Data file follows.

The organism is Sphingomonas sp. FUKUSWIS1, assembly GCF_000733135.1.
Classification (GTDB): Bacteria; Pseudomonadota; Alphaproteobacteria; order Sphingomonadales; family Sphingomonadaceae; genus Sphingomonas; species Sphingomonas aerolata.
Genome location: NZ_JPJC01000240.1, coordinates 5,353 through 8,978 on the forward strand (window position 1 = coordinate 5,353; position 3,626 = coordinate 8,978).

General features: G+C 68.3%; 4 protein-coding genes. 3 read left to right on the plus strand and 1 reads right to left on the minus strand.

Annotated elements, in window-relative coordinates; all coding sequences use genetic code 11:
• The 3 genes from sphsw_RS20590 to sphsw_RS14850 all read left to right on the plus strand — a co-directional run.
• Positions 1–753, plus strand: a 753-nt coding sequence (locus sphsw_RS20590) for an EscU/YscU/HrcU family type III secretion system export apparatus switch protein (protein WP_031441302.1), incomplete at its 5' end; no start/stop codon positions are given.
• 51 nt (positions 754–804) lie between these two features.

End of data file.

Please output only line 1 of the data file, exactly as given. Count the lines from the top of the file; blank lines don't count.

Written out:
The organism is Sphingomonas sp. FUKUSWIS1, assembly GCF_000733135.1.